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April 15, 2007

"No demolition for parking" rally--a platform for issues and ironies

Atlantic Yards Report

Norman Oder previews today's "Rally Against Demolition for Parking". First, he looks at how different groups have approached concerns about Atlantic Yards. Develop Don't Destroy has engaged in lawsuits that, if successful, would halt the project, while Brooklyn Speaks, the rally's sponsor, believes it's better to try and change the project through ongoing dialogue with politicians.

And BrooklynSpeaks, mindful of the difficulty in talking with government entities while suing them, has avoided joining the lawsuit DDDB, the Council of Brooklyn Neighborhoods (which includes some BrooklynSpeaks members) and allies have filed to invalidate the project's environmental review.

The rally will include a range of AY opponents:

Still, the rally suggests something of a big tent. The venue, Lafayette Avenue Presbyterian Church, is provided thanks to the Rev. David Dyson, a member of the DDDB Advisory Board who has forcefully criticized Atlantic Yards, as in this April 2005 Brooklyn Rail interview.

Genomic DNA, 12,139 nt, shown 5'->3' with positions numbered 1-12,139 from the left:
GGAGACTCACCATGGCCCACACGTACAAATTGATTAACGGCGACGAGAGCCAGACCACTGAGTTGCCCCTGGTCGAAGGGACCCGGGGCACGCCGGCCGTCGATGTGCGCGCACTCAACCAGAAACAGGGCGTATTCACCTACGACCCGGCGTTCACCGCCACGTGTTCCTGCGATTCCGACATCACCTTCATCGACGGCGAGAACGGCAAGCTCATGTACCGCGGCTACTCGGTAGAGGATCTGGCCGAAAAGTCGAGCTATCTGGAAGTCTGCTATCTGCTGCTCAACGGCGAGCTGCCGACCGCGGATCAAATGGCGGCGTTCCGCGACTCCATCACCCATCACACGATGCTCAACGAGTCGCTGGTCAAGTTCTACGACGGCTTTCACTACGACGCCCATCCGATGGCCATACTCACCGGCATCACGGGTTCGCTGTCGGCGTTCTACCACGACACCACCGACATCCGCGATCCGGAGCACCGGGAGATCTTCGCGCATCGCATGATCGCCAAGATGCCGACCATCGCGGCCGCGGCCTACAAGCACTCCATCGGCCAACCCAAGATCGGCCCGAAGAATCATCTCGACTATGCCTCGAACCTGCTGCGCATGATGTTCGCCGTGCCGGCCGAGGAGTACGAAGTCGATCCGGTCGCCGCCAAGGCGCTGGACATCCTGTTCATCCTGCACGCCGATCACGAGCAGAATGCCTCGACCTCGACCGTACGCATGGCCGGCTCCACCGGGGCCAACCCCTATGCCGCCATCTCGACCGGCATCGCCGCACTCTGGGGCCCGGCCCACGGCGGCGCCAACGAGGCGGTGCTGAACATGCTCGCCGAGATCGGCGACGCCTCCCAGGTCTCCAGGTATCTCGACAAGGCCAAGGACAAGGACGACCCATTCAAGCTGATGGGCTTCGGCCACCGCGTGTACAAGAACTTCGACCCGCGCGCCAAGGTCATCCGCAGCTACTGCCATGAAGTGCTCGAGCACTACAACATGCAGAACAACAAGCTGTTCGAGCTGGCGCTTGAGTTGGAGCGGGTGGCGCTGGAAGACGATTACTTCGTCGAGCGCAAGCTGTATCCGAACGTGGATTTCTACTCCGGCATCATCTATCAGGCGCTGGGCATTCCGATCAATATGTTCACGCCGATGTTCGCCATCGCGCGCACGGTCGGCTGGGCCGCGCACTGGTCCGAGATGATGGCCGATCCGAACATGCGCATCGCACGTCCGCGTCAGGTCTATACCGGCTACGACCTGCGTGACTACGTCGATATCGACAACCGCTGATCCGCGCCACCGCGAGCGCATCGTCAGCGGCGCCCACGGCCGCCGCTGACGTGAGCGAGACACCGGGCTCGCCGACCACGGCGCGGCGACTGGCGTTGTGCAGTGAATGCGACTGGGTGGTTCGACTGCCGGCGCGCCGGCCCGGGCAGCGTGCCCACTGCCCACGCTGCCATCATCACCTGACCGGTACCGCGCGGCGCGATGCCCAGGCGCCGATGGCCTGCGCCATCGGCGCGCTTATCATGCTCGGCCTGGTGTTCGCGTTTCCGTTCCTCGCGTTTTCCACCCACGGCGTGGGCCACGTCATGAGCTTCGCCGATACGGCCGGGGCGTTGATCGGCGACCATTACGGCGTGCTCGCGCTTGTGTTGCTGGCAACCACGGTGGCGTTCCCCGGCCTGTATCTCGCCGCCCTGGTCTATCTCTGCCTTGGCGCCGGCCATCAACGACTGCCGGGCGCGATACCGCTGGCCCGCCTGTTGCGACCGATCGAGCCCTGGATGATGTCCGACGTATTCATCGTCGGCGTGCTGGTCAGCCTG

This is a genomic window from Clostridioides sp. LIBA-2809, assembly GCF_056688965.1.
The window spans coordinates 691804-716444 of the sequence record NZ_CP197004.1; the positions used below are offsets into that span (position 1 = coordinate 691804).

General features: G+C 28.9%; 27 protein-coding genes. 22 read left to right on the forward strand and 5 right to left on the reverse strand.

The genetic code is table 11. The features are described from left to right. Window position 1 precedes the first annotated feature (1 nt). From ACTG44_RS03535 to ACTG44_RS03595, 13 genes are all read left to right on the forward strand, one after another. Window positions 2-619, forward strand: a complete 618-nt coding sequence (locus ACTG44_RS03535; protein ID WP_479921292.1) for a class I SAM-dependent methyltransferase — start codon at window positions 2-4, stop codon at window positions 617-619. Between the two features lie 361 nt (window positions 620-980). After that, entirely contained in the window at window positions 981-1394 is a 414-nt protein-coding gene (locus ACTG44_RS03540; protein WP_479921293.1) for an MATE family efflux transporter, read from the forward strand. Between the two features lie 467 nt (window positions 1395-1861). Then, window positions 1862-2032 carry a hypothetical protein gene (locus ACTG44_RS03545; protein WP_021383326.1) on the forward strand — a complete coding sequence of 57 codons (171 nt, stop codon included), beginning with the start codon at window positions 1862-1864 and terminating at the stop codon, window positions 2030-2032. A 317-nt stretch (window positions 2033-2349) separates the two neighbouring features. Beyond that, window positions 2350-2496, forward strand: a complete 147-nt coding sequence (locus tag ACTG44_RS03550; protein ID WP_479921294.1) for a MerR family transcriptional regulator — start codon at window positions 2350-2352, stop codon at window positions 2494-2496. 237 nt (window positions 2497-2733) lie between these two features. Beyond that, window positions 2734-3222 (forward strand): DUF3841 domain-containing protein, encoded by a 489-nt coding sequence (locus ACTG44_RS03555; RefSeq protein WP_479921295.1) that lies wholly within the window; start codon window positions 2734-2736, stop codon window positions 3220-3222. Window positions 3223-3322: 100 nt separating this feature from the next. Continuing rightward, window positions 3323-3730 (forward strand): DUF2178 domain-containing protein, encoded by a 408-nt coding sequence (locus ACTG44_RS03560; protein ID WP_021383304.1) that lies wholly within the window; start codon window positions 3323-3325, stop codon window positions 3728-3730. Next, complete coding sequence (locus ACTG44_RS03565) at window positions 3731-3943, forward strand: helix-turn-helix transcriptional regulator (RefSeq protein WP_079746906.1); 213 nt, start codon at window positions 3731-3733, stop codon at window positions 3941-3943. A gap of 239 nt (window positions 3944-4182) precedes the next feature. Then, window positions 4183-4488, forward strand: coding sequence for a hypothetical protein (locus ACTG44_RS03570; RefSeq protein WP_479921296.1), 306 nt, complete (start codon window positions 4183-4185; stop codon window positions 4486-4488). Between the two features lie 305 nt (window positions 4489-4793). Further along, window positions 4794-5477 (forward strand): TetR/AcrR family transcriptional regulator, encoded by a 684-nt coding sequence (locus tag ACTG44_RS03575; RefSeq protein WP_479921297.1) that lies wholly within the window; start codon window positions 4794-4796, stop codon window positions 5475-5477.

Among the elected officials scheduled to speak are State Senator Velmanette Montgomery and City Council Member Letitia James, who have expressed much broader opposition to the project. (Others scheduled are Assemblyman Hakeem Jefferies, State Senator Eric Adams, and Council Member David Yassky.) One of the musicians playing will be Pheeroan akLaff, another DDDB Advisory Board member.

Next, Oder goes into detail (a.k.a. "Mad Overkiller mode") to tell the tale of how Prospect Heights could lose the Ward Bakery to demolition only to acquire seven acres of parking lots. Jasper Goldman's (of the Municipal Art Society) quote states the issue simply and broadly:

"The developer calls the lots 'temporary,' because they ultimately plan to build the second phase of the project on top of them. But 'temporary' could become permanent. Even members of the developer’s own team believe that the second phase of the project won’t be built for 15 to 20 years — if it’s built at all."

AYR covers the different justifications for plopping all that parking on Prospect Heights, and sums up what this rally means:

So today's rally, expressing opposition to demolition of the bakery for parking and construction staging is, in essence, an argument for a major redesign and reduction of the project, if not an argument against the arena itself.

NLG: Whatever the justifications given for destroying historic buildings for parking lots that might never go away, community concerns have been routinely ignored by Bruce Ratner & company. All concerned New Yorkers should attend today's rally, whether your opposition to AY is mild or wild.


Posted by steve at April 15, 2007 8:12 AM